The Musical of Musicals: The Musical

The Musical of Musicals: The Musical
Music and lyrics by Eric Rockwell and Joanne Bogart. Everyman Theatre, directed by Duncan Ley and Duncan Driver. Courtyard Studio, Canberra Theatre Centre. 5–21 December 2013

With amusing narration by co-director Duncan Driver and keyboard accompaniment by an uncredited musician, this creative piece compels its four cast members to sing their lines, and to dance them as well, on a set rich in visual reminders of classic musicals. The format consisted in offering the same simple story line in five different treatments that effectively pay tongue-in-cheek homage to five greats of musical theatre: Rodgers & Hammerstein, Stephen Sondheim, Jerry Herman, Andrew Lloyd Webber, and Kander & Ebb.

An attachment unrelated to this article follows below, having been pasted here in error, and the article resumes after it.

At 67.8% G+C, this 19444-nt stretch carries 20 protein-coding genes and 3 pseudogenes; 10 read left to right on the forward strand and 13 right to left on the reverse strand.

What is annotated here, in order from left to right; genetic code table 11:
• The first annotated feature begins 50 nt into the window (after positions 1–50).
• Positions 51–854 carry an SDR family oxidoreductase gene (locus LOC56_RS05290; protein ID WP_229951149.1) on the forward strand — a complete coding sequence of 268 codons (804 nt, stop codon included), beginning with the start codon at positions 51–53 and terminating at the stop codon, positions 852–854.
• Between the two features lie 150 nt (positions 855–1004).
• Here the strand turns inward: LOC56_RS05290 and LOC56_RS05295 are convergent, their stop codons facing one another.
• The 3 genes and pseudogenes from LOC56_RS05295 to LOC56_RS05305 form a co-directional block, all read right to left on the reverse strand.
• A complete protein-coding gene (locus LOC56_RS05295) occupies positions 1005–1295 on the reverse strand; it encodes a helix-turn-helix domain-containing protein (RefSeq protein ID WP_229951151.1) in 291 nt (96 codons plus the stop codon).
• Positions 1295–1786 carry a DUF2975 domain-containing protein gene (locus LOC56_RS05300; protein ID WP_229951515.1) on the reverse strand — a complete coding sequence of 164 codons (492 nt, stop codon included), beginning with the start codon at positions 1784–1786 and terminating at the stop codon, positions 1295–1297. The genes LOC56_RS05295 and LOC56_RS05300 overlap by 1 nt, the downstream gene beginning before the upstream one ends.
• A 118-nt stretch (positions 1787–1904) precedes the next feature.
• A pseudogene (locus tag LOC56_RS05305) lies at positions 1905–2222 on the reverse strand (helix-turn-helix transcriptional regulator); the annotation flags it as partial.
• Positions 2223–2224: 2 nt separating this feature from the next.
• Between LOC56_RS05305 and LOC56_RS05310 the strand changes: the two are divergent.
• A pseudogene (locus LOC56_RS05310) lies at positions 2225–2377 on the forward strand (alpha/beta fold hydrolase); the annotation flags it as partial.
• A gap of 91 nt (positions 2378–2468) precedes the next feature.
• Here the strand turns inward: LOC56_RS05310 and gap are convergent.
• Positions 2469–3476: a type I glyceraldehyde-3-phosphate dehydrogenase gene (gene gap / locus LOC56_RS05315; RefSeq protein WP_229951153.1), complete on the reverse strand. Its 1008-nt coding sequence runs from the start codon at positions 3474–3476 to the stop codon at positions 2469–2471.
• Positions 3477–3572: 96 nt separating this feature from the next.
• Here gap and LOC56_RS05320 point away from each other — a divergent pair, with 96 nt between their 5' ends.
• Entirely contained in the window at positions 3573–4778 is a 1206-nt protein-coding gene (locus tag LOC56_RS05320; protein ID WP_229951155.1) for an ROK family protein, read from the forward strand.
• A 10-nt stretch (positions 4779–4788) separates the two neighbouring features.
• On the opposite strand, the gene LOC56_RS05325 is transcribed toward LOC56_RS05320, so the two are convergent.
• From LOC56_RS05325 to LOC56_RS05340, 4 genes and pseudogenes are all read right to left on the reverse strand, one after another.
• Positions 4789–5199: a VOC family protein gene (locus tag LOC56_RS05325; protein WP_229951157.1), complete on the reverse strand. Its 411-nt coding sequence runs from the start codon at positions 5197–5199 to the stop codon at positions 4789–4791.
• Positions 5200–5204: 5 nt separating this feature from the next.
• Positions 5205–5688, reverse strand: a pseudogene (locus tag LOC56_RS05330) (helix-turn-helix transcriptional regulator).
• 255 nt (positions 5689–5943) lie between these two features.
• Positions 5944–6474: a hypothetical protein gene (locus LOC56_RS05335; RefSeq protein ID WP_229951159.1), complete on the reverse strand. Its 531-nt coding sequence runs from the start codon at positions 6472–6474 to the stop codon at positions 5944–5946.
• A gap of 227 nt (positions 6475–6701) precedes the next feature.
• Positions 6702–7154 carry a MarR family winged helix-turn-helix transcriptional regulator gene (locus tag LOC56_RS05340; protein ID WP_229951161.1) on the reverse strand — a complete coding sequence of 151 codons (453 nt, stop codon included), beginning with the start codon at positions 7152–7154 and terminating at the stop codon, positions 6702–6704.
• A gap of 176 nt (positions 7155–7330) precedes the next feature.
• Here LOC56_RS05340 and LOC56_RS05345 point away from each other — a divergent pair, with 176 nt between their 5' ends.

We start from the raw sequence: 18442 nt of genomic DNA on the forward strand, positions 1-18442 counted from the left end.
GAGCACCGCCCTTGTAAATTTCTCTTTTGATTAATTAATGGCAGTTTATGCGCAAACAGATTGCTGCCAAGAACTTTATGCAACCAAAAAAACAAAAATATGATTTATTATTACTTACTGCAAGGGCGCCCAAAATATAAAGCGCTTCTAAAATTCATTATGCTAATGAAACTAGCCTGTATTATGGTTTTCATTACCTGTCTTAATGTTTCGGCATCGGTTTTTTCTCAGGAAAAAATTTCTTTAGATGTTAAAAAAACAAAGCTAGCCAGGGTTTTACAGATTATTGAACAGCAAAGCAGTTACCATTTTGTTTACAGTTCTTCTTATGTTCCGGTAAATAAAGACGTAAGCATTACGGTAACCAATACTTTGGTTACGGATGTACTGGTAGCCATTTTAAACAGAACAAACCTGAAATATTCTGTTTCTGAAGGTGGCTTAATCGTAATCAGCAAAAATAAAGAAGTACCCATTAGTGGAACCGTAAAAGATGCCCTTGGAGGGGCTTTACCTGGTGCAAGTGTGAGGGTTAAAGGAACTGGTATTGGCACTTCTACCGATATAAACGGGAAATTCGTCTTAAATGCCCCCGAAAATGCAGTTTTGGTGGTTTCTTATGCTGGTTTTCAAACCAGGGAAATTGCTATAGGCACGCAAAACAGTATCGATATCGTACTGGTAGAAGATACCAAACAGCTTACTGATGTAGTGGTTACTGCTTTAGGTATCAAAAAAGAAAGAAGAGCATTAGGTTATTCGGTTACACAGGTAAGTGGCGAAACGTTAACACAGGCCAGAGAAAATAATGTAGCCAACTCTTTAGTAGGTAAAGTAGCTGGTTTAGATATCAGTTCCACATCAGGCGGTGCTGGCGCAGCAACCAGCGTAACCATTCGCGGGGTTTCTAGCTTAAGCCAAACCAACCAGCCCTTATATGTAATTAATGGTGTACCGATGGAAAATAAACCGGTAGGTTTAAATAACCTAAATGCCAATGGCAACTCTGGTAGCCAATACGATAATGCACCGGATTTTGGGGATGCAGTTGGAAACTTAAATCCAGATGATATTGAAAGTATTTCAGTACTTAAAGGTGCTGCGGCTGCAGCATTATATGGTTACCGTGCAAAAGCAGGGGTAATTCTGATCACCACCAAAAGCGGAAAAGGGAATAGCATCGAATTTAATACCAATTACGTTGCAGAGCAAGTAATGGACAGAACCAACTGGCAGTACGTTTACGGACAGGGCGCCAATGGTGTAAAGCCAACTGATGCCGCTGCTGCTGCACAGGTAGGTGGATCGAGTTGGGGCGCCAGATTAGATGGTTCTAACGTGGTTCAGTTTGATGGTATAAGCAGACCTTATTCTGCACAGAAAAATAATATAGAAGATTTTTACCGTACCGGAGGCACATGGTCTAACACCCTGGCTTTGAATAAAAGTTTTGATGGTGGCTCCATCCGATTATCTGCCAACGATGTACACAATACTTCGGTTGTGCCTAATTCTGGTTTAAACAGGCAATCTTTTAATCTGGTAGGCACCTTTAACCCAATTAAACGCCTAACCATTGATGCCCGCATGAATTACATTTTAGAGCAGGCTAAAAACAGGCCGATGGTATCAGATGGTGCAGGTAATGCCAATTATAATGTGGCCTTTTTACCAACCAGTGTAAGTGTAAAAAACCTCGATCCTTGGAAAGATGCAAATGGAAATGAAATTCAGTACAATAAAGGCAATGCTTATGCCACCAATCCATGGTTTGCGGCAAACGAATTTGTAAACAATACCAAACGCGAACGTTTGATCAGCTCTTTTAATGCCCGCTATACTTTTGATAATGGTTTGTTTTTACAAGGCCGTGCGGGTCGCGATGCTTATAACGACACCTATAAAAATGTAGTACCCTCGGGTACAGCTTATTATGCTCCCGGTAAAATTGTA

You'll find it amusing to pick out at least some of the particular musicals that this musical of musicals' songs echo; I thought I detected traces of shows unmentioned in this show's marketing, including Chicago and Joseph and the Amazing Technicolor Dreamcoat. You'll enjoy echoes of your own best-known show tunes. The musical accompaniment, live on piano and keyboard, was, surprisingly, enough to complement the cast's four-part vocal harmonies, which were unerringly accurate despite sometimes atonality and harmonic complexity and despite there being in evidence no acoustic monitors using which the singers could keep themselves in tune.

The real charm of this piece lies in the cheekiness with which it makes fun of the very shows it tips its hat to, as in overblowing the sunny optimism of Oklahoma!, treating Maria's musical joie de vivre in The Sound of Music as deserving fully three seconds' emulation, and outdoing the instantaneous energy production of Mame and Hello, Dolly! in short bites of big song-and-dance numbers. Certainly this charm is due in large part to the narrative; but its spirit of fun in overdoing everything is highly infectious. It's a worthwhile frolic.

John P. Harvey

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